A legislation allowing the cultivation of cannabis in Thailand came into effect on Thursday.

The law, also allowing the use of cannabis in food and drinks, is a first of its kind in Asia. 

Although Thailand is not following the Uruguayan or Canadian models of legalizing recreational marijuana, it is seeking to boost hemp agriculture and medical tourism. 

“We should know how to use cannabis,” Public Health Minister Anutin Charnvirakul said recently. “If we have the right awareness, cannabis is like gold, something valuable, and should be promoted.” 

A customer talks on his mobile phone as he buys marijuana at a cafe in Bangkok

Some Thai advocates celebrated Thursday morning by buying marijuana at a cafe in Bangkok

Grow but don’t smoke

Thailand is strongly promoting growing cannabis and using it for medicinal purposes, but it is still encouraging people not to smoke pot. 

The government is not allowing the possession or sale of cannabis extracts containing more than 0.2% of its psychoactive ingredient tetrahydrocannabinol, also known as THC. That’s around 20 to 40 times less than modern recreational cannabis designed to influence people’s state of mind would likely contain.

In a warning against recreational use, the government said smoking pot in public could be considered nuisance, due to the smell. That’s punishable with up to a 3-month sentence and a fine of 25,000 Thai baht ($780, €728).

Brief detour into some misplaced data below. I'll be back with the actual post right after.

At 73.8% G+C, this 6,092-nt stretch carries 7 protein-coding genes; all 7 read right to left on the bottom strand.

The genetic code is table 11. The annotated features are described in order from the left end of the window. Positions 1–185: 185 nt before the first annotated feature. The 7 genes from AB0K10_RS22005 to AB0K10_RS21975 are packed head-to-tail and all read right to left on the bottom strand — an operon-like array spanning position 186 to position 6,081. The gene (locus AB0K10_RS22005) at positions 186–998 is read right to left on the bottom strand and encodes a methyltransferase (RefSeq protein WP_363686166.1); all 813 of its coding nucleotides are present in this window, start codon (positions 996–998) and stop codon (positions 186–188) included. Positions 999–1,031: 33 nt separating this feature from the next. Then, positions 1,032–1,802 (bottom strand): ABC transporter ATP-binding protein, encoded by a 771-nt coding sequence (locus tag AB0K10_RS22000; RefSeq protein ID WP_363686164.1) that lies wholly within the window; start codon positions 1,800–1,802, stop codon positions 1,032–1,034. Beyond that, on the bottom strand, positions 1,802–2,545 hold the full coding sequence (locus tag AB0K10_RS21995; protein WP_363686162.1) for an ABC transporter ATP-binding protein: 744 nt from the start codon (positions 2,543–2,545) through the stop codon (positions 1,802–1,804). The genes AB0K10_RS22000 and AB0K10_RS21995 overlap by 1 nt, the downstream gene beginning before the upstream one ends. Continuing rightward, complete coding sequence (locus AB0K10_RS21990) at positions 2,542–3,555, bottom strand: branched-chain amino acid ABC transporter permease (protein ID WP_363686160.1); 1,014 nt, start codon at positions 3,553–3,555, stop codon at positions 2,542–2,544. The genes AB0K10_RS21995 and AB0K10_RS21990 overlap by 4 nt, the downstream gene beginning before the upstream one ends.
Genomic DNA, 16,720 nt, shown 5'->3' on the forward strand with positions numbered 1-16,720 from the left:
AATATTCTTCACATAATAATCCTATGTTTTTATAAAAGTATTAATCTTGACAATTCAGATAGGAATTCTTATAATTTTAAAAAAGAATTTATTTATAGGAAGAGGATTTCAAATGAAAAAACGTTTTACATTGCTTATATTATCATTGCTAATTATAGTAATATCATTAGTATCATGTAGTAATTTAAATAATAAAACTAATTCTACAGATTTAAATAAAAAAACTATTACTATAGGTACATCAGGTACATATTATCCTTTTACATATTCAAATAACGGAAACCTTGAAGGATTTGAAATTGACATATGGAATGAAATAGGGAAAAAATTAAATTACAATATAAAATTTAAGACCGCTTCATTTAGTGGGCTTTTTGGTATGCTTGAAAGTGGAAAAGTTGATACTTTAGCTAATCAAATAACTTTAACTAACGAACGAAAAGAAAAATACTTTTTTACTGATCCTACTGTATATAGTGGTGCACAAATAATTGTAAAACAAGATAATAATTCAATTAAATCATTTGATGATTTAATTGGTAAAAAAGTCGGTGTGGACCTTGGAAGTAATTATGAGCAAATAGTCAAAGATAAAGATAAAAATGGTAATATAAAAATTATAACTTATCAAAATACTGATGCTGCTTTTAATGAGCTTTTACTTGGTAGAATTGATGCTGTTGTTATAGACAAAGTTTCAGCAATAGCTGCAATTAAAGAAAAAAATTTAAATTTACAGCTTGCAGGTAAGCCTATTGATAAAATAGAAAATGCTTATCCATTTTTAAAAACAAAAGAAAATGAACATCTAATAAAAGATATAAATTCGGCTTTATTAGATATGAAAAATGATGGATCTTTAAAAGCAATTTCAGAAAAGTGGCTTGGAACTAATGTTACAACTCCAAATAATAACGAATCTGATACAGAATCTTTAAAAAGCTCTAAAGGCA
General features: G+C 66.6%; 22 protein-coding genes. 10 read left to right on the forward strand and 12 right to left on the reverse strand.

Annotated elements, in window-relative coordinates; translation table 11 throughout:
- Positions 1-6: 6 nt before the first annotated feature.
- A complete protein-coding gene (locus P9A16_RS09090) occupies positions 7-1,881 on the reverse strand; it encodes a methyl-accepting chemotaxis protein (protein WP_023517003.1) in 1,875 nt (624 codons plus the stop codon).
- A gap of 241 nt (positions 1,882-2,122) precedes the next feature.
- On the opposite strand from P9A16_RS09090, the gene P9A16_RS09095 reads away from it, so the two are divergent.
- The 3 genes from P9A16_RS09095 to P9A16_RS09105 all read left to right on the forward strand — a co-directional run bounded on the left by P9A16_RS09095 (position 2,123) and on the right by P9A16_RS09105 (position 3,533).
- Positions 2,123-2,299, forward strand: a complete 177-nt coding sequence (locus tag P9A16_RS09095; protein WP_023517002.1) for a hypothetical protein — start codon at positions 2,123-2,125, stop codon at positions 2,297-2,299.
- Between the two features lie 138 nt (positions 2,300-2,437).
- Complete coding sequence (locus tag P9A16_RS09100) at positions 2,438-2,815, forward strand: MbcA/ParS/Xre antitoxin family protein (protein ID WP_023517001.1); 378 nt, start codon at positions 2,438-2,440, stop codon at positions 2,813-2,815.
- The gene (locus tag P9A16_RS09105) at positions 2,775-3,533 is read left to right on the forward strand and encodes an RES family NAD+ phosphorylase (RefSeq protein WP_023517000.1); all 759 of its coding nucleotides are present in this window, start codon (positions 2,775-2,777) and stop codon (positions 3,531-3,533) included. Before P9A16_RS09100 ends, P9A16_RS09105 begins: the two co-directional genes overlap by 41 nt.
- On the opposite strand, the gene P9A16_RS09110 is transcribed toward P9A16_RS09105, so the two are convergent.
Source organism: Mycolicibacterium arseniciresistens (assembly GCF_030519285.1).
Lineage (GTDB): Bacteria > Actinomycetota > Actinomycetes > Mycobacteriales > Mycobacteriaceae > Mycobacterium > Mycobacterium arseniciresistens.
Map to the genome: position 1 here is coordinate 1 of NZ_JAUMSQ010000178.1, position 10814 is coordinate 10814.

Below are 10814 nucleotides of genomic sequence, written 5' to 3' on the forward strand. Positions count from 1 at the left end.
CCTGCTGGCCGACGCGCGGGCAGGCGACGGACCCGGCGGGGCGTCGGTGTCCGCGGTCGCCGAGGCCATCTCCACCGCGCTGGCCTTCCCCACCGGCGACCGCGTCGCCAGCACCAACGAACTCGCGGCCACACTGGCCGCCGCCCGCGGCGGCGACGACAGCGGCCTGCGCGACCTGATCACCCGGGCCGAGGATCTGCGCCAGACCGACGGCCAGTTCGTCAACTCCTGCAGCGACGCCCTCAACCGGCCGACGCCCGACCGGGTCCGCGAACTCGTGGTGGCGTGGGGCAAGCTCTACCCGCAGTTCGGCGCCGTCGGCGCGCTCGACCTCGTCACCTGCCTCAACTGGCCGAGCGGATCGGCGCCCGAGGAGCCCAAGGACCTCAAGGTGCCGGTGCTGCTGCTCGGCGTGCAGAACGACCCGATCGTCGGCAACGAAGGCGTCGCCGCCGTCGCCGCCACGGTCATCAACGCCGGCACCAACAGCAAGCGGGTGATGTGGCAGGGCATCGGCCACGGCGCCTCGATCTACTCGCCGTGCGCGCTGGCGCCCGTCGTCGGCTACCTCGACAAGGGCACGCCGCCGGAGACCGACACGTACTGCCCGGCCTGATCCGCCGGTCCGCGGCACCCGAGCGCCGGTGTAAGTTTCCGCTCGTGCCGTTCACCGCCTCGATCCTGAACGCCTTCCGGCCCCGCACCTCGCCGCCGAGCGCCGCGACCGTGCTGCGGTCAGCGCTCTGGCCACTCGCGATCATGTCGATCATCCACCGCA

A million plants for free

Thailand’s Health Ministry is planning to give away 1 million cannabis plants to encourage farmers.

Entrepreneurs learn how to grow cannabis plants at a cannabis farm in Chonburi province, eastern Thailand

Entrepreneurs are learning how to grow cannabis plants and the new rules open new economic opportunities

A Health Ministry official said nearly 100,000 people have signed up to a government app for cannabis growers. 

Registration on the app called PlookGanja (or “grow ganja,” referring to a nickname for cannabis) is mandatory to grow the plant. 

Businesses seeking to sell cannabis products also must get permits from the government. 

Complicated licensing processes and expensive fees for commercial use are raising concerns that big corporations might have an unfair advantage over smaller companies.  

“We have seen what happened with the alcohol business in Thailand. Only large-scale producers are allowed to monopolize the market,” said Taopiphop Limjittrakorn, a lawmaker from the opposition Move Forward party.

“We are worried the similar thing will happen to the cannabis industry if the rules are in favor of big business,” he said, noting that his party is pushing for news laws to tackle the issue.

fb/msh (AP, Reuters) 





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